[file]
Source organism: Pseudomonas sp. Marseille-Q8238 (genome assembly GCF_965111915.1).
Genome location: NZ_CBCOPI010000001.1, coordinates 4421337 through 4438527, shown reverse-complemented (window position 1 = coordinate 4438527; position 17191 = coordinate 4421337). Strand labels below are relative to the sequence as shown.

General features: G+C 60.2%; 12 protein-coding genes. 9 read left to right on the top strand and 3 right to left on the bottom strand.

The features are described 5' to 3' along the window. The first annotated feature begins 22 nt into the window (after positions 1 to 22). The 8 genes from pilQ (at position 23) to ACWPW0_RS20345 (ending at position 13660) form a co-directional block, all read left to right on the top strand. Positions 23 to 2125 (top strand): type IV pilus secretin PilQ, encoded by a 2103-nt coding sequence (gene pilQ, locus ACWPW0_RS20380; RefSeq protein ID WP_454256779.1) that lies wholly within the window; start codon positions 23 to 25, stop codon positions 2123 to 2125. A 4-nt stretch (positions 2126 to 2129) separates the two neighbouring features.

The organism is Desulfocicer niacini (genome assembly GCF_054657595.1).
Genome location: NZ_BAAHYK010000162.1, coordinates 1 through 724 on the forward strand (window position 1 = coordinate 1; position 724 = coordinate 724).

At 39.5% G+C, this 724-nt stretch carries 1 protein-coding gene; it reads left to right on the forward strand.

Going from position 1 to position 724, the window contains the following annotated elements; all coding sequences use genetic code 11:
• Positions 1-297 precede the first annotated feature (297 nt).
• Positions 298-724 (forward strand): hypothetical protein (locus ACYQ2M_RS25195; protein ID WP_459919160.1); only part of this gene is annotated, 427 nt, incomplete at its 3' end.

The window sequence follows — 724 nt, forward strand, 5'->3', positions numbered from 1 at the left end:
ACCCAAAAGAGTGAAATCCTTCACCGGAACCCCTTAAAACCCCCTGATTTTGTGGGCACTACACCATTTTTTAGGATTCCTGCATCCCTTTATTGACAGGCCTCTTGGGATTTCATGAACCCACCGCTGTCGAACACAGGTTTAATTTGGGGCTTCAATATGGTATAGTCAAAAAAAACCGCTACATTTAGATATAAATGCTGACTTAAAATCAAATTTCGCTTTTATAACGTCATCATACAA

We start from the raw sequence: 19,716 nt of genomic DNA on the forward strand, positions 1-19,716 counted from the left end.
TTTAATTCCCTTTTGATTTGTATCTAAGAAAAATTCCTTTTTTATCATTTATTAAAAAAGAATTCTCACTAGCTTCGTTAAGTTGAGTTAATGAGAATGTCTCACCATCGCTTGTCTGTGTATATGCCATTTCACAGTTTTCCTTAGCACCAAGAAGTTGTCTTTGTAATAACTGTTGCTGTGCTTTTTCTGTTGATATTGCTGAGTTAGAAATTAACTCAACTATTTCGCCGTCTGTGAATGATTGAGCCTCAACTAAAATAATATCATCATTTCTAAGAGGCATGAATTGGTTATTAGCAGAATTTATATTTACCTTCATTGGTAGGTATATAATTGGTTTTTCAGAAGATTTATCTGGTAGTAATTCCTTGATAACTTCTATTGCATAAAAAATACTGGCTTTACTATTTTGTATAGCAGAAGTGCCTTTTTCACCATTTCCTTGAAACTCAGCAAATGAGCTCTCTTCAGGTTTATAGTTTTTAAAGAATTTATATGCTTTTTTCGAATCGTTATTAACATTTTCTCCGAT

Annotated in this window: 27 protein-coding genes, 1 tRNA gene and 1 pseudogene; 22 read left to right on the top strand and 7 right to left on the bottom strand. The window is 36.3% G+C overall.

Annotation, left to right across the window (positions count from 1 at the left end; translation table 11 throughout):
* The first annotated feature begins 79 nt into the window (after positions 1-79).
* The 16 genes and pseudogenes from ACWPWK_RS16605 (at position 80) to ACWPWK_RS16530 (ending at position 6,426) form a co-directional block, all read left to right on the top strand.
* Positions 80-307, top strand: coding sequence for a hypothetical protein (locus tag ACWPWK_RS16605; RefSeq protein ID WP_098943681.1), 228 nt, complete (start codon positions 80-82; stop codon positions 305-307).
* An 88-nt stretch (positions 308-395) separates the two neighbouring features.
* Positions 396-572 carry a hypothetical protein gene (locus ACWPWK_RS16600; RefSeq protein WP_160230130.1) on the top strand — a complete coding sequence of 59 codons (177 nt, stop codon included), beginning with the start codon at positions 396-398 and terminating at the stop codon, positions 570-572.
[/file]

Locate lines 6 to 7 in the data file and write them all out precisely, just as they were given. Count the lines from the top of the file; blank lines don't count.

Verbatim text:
Genome location: NZ_BAAHYK010000162.1, coordinates 1 through 724 on the forward strand (window position 1 = coordinate 1; position 724 = coordinate 724).

At 39.5% G+C, this 724-nt stretch carries 1 protein-coding gene; it reads left to right on the forward strand.